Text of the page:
GAY CLUB SCENE CUT FROM SHERLOCK SERIES THREE
PROMOTED VIDEO
News
ebooksAn unforgettable anthology of contemporary reportage
Latest stories from i100
Have you tried new the Independent Digital Edition apps?
Independent Dating
and  

By clicking 'Search' you
are agreeing to our
Terms of Use.

iJobs Job Widget
iJobs People

COO / Chief Operating Officer

£80 - 100k + Bonus: Guru Careers: A COO / Chief Operating Officer is needed to...

HR Manager - Kent - £45,000

£40000 - £45000 per annum: Ashdown Group: HR Manager / Training Manager (L&D /...

HR Manager - Edgware, London - £45,000

£40000 - £45000 per annum + Benefits: Ashdown Group: HR Manager - Edgware, Lon...

HR Manager - London - £40,000 + bonus

£32000 - £40000 per annum + bonus: Ashdown Group: HR Manager (Generalist) -Old...

Day In a Page

Secret politics of the weekly shop

The politics of the weekly shop

New app reveals political leanings of food companies
Beam me up, Scottie!

Beam me up, Scottie!

Celebrity Trekkies from Alex Salmond to Barack Obama
Beware Wet Paint: The ICA's latest ambitious exhibition

Beware Wet Paint

The ICA's latest ambitious exhibition
Pink Floyd have produced some of rock's greatest ever album covers

Pink Floyd have produced some of rock's greatest ever album covers

Can 'The Endless River' carry on the tradition?
Sanctuary for the suicidal

Sanctuary for the suicidal

One mother's story of how London charity Maytree helped her son with his depression
A roller-coaster tale from the 'voice of a generation'

Not That Kind of Girl:

A roller-coaster tale from 'voice of a generation' Lena Dunham
London is not bedlam or a cradle of vice. In fact it, as much as anywhere, deserves independence

London is not bedlam or a cradle of vice

In fact it, as much as anywhere, deserves independence
Vivienne Westwood 'didn’t want' relationship with Malcolm McLaren

Vivienne Westwood 'didn’t want' relationship with McLaren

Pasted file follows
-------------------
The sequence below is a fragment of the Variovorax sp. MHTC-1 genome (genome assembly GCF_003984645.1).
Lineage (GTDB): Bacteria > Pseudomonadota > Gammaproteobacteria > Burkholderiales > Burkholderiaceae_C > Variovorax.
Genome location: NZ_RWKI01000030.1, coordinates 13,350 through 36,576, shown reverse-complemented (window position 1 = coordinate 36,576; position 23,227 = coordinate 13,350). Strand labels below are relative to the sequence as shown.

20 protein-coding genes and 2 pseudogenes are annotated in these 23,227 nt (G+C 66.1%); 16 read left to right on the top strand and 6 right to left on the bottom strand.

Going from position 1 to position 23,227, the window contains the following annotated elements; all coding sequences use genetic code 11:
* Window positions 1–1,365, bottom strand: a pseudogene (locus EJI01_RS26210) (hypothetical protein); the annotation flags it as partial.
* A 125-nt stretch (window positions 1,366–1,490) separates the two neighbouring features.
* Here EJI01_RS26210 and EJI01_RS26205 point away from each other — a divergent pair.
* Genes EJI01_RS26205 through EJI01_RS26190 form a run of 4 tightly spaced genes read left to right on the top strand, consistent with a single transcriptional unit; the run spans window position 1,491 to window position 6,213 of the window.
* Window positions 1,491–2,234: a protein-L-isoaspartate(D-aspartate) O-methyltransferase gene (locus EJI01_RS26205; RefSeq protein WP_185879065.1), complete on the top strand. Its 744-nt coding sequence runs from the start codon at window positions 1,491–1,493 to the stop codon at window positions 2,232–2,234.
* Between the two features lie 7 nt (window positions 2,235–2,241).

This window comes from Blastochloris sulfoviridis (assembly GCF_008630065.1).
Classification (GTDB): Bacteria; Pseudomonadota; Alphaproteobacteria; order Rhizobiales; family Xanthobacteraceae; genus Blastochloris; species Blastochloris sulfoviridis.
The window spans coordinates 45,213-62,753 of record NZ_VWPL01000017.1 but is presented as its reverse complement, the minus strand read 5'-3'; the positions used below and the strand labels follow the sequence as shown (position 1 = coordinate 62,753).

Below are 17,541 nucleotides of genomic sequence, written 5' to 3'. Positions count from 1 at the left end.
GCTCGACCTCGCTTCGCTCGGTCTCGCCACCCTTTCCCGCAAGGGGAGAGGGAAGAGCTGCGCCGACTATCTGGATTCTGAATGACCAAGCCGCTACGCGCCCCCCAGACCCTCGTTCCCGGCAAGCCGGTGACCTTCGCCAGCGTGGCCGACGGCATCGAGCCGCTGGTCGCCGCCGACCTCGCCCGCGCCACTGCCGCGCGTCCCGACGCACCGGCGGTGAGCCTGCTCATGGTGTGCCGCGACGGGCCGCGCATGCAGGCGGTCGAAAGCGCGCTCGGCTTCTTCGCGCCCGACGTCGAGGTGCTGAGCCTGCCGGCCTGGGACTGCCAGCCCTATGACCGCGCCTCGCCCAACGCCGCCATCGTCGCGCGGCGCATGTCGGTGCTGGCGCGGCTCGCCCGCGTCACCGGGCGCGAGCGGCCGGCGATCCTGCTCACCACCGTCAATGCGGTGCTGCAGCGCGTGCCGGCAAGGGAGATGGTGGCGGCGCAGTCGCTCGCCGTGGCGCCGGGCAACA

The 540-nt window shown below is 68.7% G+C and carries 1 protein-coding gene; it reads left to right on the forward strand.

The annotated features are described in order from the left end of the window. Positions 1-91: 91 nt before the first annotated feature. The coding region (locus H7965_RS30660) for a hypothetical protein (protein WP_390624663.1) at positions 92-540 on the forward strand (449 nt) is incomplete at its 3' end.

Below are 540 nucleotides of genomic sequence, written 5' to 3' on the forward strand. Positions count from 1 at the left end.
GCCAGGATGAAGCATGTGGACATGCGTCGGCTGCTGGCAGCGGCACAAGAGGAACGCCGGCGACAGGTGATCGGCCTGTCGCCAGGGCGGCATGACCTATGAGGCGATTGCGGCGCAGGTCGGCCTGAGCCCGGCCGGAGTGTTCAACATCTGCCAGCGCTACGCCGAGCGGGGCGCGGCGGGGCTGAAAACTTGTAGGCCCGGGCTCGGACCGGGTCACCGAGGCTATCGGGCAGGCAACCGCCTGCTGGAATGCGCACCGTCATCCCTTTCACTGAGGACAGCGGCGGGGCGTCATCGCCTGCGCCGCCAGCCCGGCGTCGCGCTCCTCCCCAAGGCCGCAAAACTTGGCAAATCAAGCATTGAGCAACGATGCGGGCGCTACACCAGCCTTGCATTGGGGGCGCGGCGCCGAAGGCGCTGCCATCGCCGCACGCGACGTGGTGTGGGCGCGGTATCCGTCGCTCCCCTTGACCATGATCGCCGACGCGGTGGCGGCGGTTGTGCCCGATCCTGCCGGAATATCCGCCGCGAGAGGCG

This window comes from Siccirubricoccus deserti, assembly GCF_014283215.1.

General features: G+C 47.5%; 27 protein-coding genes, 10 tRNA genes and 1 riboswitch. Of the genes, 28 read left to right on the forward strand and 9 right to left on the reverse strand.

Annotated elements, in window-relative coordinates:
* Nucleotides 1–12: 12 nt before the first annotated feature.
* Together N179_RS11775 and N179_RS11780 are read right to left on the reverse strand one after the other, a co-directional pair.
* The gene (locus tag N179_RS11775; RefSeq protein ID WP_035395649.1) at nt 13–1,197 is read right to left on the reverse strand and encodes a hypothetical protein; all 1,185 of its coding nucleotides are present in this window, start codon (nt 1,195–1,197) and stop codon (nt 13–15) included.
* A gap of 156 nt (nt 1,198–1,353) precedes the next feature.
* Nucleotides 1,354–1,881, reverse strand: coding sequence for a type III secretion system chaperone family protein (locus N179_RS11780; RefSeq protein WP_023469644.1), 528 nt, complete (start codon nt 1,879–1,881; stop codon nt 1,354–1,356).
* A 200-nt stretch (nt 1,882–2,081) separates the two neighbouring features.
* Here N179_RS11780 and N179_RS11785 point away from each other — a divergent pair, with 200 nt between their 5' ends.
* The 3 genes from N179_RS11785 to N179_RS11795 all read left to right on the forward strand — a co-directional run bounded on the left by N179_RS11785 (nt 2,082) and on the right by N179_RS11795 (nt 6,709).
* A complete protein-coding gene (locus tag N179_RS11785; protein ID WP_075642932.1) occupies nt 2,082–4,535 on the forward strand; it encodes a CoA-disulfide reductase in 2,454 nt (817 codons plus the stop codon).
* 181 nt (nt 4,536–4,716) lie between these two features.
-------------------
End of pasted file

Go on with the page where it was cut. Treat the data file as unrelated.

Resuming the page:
Designer 'felt pressured' into going out with Sex Pistols manager
Jourdan Dunn: Model mother

Model mother

Jordan Dunn became one of the best-paid models in the world
Apple still coolest brand – despite U2 PR disaster

Apple still the coolest brand

Despite PR disaster of free U2 album
Scottish referendum: The Yes vote was the love that dared speak its name, but it was not to be

Despite the result, this is the end of the status quo

Boyd Tonkin on the fall-out from the Scottish referendum
Manolo Blahnik: The high priest of heels talks flats, Englishness, and why he loves Mary Beard

Manolo Blahnik: Flats, Englishness, and Mary Beard

The shoe designer who has been dubbed 'the patron saint of the stiletto'
The Beatles biographer reveals exclusive original manuscripts of some of the best pop songs ever written

Scrambled eggs and LSD

Behind The Beatles' lyrics - thanks to Hunter Davis's original manuscript copies
'Normcore' fashion: Blending in is the new standing out in latest catwalk non-trend

'Normcore': Blending in is the new standing out

Just when fashion was in grave danger of running out of trends, it only went and invented the non-trend. Rebecca Gonsalves investigates
Dance’s new leading ladies fight back: How female vocalists are now writing their own hits

New leading ladies of dance fight back

How female vocalists are now writing their own hits